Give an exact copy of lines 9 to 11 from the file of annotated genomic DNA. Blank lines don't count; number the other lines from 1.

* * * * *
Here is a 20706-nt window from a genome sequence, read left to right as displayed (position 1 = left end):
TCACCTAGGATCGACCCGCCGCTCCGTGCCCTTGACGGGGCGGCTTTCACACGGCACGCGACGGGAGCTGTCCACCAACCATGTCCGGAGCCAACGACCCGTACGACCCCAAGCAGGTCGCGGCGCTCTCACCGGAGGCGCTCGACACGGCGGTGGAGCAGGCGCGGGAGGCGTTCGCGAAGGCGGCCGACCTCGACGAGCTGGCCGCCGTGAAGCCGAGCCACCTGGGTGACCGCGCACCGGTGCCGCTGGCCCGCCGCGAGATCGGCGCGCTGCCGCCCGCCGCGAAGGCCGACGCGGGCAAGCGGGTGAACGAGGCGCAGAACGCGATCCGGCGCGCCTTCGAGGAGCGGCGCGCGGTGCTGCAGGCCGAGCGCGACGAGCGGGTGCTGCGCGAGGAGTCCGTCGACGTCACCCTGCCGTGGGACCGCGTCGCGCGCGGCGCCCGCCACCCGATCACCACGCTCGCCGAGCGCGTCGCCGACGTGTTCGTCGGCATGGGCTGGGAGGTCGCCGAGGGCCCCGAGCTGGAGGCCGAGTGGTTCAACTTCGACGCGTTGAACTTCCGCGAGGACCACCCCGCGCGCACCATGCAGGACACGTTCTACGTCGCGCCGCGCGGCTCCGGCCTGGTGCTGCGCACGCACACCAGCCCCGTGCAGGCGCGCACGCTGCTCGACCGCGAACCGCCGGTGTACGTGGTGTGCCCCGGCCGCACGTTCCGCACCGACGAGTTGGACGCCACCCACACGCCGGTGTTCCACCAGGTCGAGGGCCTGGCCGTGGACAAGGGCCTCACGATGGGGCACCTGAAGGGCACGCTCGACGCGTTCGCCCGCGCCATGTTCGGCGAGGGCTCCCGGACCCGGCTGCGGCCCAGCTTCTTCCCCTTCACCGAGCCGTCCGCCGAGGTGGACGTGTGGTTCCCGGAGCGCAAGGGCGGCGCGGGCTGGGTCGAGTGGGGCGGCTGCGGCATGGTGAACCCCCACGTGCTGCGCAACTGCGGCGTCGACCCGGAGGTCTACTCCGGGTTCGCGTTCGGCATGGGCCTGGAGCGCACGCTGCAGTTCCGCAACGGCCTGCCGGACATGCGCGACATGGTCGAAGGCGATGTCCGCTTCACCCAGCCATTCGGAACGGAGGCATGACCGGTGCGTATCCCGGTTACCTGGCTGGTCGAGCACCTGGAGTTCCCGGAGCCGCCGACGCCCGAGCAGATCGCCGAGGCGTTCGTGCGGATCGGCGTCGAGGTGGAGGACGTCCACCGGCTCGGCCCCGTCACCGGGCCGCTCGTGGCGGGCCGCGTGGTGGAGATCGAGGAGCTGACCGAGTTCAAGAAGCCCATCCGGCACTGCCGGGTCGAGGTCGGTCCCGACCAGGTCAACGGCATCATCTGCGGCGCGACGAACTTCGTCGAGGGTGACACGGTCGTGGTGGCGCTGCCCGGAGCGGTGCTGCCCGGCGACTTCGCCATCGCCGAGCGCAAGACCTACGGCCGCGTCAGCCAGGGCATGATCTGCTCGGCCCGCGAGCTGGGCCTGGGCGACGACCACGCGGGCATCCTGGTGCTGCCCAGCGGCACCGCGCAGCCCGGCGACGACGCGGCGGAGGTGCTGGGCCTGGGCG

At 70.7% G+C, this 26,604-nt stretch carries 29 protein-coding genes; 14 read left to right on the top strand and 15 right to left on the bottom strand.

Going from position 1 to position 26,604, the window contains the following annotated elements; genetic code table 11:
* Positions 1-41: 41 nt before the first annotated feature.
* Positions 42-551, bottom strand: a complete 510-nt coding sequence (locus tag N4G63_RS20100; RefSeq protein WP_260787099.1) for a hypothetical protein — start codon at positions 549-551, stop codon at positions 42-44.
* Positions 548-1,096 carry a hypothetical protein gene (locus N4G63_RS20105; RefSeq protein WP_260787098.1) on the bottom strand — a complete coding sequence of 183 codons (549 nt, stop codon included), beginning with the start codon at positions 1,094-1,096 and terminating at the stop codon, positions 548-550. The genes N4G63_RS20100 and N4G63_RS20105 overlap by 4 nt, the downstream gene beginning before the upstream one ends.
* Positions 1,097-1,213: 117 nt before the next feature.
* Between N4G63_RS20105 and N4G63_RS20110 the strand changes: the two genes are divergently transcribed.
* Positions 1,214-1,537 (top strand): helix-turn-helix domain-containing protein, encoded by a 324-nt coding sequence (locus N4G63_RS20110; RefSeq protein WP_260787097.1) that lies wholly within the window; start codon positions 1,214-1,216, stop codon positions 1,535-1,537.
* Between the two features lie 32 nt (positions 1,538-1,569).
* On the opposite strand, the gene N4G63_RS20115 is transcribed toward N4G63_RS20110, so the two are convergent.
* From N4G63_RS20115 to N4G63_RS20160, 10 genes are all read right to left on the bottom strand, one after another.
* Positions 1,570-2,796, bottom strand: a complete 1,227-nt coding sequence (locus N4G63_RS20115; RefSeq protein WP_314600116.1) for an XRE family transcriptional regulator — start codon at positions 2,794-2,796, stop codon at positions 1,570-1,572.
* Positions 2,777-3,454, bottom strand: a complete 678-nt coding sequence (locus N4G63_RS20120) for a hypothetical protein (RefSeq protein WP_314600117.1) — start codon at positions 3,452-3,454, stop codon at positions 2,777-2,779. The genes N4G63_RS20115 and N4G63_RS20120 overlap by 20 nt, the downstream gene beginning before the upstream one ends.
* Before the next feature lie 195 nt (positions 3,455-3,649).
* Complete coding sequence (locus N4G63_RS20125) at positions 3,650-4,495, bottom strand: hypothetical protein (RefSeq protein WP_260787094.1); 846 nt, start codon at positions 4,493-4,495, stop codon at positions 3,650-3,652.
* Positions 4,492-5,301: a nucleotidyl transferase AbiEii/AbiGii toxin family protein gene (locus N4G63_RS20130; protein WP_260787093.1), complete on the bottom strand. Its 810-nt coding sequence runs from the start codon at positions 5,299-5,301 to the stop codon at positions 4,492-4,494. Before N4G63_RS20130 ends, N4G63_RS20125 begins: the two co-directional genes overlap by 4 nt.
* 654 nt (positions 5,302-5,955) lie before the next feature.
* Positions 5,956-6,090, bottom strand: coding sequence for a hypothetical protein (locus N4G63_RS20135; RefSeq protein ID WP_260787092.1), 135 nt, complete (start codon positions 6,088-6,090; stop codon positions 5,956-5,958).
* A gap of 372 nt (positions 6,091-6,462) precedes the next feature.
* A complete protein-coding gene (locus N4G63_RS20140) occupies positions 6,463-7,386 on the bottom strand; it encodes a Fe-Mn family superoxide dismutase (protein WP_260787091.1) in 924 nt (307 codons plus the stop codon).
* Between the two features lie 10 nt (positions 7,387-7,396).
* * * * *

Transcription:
* Between N4G63_RS20105 and N4G63_RS20110 the strand changes: the two genes are divergently transcribed.
* Positions 1,214-1,537 (top strand): helix-turn-helix domain-containing protein, encoded by a 324-nt coding sequence (locus N4G63_RS20110; RefSeq protein WP_260787097.1) that lies wholly within the window; start codon positions 1,214-1,216, stop codon positions 1,535-1,537.
* Between the two features lie 32 nt (positions 1,538-1,569).